h1

Web services that work

20 November 2007

Remember years ago, that neat service that got a lot of press, Wildfire? It was one of those services that you could call, and it did voice recognition — a woman’s voice responded, and she was your personal assistant. But it was expensive and complicated, and the company went for enterprise-level. On the other hand, enter Jott. Free (at least for now) service that you can call — it transcribes and then forwards your voice messages to anyone else’s email or SMS. Now, that’s just dandy, and I probably wouldn’t use it just for that…I’m rarely away from my email for so long that I can’t wait to get someone a message, and if it’s that important, I’ll just call.

But now imagine if that service could send your messages not to other humans, but to other SERVICES. That’s where IWantSandy comes in. Sandy is your personal assistant, and to get her to do stuff or remember stuff, you just send her an email, or even cc: her on an email to someone else. Any date/time/event/contact information is extracted from the email, and added to your Sandy repository. Which is fine and dandy, except I already use iCal. Well. Sandy also syndicates your Sandy calendar, so you can subscribe to it in iCal, and then the events in your Sandy calendar show up as events in your everyday calendar — even syncing to your iPod or iPhone or other PDA that speaks iCal.

The other day, I had Sandy remember stuff about Thanksgiving. I even told her what I was going to need from the grocery store. Now, when I get to the store, I can drop Sandy a quick note (or call her through Jott) asking her for my grocery list, and she’ll email my grocery list to my phone.

When I started using these services, I wanted to dive in and figure out how they work, so that I could tweak them to within an inch of their lives. I started reading the developer API doc. Then Sandy sent me a reminder about an upcoming event, and I stopped reading. I have a basic enough understanding of how it works. But what’s more important is THAT it works. As Ben Schneiderman said at World Usability Day New England 2007, it’s not about what computers can do, it’s about what you can do with computers.

I was telling a colleague about these services this morning. He thought the confluence of these services was pretty cool, and then he asked if any of our ‘clients’ had been asking for this kind of support. I explained that, no, these are bleeding-edge kinds of uses, and only the earliest of adopters would be using them — and those folks can generally support themselves. But what if we set up Jott/Sandy accounts FOR them, and just told them how to use the services? Not how they work, not the ins and outs, just, “Call this number, say these things, and then in five minutes, sync your iPod, and it’ll show up.” We could even create our own wrapper around the services, so as to not make them scary and intimidating or disjointed, or even make them not seem Web 2.0 (which some folks DO find scary). Just, hey, here’s a cool thing. Call, wait, sync. Period.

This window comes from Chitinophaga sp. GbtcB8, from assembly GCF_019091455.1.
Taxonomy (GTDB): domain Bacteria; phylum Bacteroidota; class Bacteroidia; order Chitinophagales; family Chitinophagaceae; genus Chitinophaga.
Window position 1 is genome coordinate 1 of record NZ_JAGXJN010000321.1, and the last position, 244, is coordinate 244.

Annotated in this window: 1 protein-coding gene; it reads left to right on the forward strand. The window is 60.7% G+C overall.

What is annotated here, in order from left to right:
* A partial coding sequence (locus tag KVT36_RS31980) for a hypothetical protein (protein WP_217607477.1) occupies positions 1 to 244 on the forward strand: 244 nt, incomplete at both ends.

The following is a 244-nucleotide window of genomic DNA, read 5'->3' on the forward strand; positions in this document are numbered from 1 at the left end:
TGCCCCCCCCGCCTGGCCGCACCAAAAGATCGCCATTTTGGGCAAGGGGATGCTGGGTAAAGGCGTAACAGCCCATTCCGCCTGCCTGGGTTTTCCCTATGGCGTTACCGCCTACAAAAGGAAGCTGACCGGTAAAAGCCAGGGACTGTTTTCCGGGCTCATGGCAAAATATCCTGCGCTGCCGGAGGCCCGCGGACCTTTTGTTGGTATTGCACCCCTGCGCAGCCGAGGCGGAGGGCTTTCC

I’m going to have to play with these some more.

Advertisements

One comment

  1. I keep going back to the old washer and dryer philosophy of technology. I’m one of those users who wants to buy it, plug it in, dial it up, and bingo. The market for geek consultants to get us “up and running” is throbbing with opportunity. Go for it.



Leave a Reply

Fill in your details below or click an icon to log in:

WordPress.com Logo

You are commenting using your WordPress.com account. Log Out / Change )

Twitter picture

You are commenting using your Twitter account. Log Out / Change )

Facebook photo

You are commenting using your Facebook account. Log Out / Change )

Google+ photo

You are commenting using your Google+ account. Log Out / Change )

Connecting to %s

%d bloggers like this: